An image of the coronavirus from the federal Centers for Disease Control and Prevention.
Most large private Oregon insurers will waive the patients’ share in the cost of testing for COVID-19, Gov. Kate Brown’s office announced Thursday afternoon as the state braces for a growing number of cases of the novel coronavirus.
Brown’s office reached an agreement with eight major private insurers to spare insured Oregonians from co-pays and other such costs for testing and a vaccine if one becomes available. The deal covers about one million Oregonians with private insurance.
“I’d like to thank Oregon’s insurers for partnering with the state, so that medical providers can issue COVID-19 tests to anyone who needs one,” Brown said in a news release. “No one should have to ask if getting a COVID-19 test is something they can afford. I hope this agreement sets a framework that other states can follow nationwide.”
The deal comes with come caveats. It only applies to testing at in-network providers or urgent care facilities, as well as all emergency rooms. Participating insurers are:
BridgeSpan Health Company
Health Net Health Plan of Oregon, Inc.
Moda Health Plan, Inc.
PacificSource Health Plans
Providence Health Plans
Regence Blue Cross Blue Shield
Samaritan Health Plans, Inc.
The participating companies include most health plans sold on the state’s individual and group insurance markets.
Not yet participating are four of the state’s 10 largest insurers, who collectively cover about 92,000 people, according to data from the Department of Consumer and Business Services from September 2019. They are United Healthcare, Cigna, Aetna and Health Care Insurance Corporation.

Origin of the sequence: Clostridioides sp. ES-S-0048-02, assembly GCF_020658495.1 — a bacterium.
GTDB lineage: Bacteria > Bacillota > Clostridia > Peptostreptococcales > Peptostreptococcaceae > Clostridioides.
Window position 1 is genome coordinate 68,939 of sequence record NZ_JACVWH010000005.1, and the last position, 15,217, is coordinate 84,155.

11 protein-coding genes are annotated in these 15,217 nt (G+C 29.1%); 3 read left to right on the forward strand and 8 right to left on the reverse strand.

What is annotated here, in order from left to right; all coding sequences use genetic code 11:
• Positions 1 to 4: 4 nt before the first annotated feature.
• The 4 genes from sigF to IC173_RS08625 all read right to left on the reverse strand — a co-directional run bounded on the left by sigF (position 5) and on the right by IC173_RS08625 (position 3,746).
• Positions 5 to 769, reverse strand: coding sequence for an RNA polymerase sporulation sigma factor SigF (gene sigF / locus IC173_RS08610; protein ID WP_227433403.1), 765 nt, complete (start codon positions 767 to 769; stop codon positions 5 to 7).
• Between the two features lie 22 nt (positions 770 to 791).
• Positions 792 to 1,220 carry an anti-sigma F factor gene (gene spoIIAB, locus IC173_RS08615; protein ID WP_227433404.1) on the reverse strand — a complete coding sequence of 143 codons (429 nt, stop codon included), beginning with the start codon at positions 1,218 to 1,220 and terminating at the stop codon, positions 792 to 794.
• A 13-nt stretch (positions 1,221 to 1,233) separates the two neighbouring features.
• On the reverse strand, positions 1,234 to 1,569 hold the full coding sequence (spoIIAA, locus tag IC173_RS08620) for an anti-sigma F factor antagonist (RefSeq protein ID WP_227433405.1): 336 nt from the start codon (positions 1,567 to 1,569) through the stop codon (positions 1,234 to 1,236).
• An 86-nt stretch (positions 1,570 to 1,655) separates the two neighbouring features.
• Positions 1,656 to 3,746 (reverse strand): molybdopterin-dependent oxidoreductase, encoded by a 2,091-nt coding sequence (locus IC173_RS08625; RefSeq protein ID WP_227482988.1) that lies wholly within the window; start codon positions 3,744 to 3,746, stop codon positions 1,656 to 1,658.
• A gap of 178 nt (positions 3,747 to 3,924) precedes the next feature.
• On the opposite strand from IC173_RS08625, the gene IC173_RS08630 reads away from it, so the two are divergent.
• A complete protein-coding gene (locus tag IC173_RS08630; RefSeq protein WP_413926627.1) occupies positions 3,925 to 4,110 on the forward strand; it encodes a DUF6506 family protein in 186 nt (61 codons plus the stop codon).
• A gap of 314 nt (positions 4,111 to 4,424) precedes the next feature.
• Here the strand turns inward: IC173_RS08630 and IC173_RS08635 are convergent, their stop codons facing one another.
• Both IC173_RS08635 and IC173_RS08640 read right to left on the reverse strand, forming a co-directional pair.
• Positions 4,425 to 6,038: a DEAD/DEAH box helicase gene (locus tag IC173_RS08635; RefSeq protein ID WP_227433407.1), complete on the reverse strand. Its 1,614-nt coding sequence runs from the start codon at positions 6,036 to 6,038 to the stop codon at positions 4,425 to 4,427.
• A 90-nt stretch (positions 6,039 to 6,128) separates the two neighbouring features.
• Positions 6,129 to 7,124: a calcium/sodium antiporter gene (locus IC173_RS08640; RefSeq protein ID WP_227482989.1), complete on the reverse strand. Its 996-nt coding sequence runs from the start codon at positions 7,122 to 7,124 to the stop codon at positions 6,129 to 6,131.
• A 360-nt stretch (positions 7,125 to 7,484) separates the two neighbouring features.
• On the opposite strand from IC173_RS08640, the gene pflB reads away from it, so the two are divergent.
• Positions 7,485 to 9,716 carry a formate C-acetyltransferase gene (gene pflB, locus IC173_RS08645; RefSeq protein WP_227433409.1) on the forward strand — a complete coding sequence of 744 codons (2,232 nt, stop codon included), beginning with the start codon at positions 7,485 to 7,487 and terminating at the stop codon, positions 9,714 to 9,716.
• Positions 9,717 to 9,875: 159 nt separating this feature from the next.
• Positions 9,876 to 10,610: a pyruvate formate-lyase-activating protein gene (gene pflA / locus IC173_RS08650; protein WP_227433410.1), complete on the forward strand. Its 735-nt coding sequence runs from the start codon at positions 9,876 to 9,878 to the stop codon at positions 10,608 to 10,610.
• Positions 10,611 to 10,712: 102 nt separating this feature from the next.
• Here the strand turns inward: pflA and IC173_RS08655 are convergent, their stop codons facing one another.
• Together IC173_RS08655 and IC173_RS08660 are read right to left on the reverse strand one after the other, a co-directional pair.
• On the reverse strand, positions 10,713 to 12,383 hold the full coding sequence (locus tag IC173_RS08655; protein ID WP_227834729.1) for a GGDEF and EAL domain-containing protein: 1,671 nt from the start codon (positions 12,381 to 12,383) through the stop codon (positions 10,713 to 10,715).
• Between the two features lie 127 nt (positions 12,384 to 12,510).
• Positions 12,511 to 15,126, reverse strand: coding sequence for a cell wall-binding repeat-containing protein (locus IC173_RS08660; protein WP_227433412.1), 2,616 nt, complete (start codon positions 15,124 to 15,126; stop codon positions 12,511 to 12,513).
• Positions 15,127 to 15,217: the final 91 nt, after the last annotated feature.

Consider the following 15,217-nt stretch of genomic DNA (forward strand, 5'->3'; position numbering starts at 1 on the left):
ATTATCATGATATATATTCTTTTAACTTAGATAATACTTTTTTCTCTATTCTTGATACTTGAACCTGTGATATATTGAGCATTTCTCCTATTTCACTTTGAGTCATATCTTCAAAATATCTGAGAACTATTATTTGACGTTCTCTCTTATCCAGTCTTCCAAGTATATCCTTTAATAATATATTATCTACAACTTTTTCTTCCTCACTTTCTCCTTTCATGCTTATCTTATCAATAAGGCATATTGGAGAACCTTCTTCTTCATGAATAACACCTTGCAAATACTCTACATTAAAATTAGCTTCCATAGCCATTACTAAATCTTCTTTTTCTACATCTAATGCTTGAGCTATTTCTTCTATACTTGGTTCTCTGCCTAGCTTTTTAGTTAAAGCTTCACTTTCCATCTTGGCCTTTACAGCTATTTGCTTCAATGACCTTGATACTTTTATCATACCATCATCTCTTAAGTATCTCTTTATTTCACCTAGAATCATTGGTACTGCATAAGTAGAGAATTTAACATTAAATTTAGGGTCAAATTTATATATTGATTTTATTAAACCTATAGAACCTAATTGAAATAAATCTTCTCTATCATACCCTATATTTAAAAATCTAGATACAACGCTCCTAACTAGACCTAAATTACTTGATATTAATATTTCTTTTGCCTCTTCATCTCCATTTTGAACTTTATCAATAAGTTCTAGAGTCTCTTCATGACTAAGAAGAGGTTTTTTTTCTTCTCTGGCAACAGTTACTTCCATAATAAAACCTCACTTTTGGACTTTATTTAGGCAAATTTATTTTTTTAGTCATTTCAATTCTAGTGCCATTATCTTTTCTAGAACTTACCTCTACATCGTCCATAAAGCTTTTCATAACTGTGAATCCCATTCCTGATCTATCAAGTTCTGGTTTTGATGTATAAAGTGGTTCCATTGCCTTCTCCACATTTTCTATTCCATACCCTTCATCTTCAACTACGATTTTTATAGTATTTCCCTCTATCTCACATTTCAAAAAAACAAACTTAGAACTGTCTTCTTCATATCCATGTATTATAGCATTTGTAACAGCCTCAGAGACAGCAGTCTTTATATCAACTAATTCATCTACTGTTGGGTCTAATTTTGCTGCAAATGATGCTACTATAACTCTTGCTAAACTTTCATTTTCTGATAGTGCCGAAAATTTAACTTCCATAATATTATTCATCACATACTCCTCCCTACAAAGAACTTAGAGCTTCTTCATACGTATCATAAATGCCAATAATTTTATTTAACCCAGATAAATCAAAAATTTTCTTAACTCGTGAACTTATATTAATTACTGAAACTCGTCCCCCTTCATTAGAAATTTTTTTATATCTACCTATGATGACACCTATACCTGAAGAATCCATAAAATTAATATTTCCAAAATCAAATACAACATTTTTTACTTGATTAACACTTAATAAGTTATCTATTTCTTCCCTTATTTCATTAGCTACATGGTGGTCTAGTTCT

Oregon Health Plan, which is run by the Oregon Health Authority, does not charge co-pays or deductibles to patients seeking testing.
Brown’s office is exploring a similar deal with self-insured plans, though one has not yet been reached, the release said. Short-term health insurance plans, health insurance ministry plans and other types of coverage that aren’t full insurance aren’t included.
The governor’s staff has also reached out to the federal government to clarify whether the state can take the same steps of waiving costs for those with Medicare Advantage plans and health savings accounts.
In Washington, Insurance Commissioner Mike Kreidler issued an order Thursday morning requiring insurers to waive cost-sharing for COVID-19 testing. He could issue the order because Washington Gov. Jay Inslee has declared a state of emergency over the outbreak, a step Oregon hasn’t taken.
“Our typical approach is to collaborate with the insurance company to get them to do things like this for the benefit of Oregonians … versus mandating,” said Brad Hilliard, spokesman for Oregon’s Department of Consumer and Business Services, which regulates insurance companies.
Hilliard said the negotiations took place over about two days as insurers worked to change billing codes and update systems to process the change. Talks are ongoing with insurers not currently participating, he said.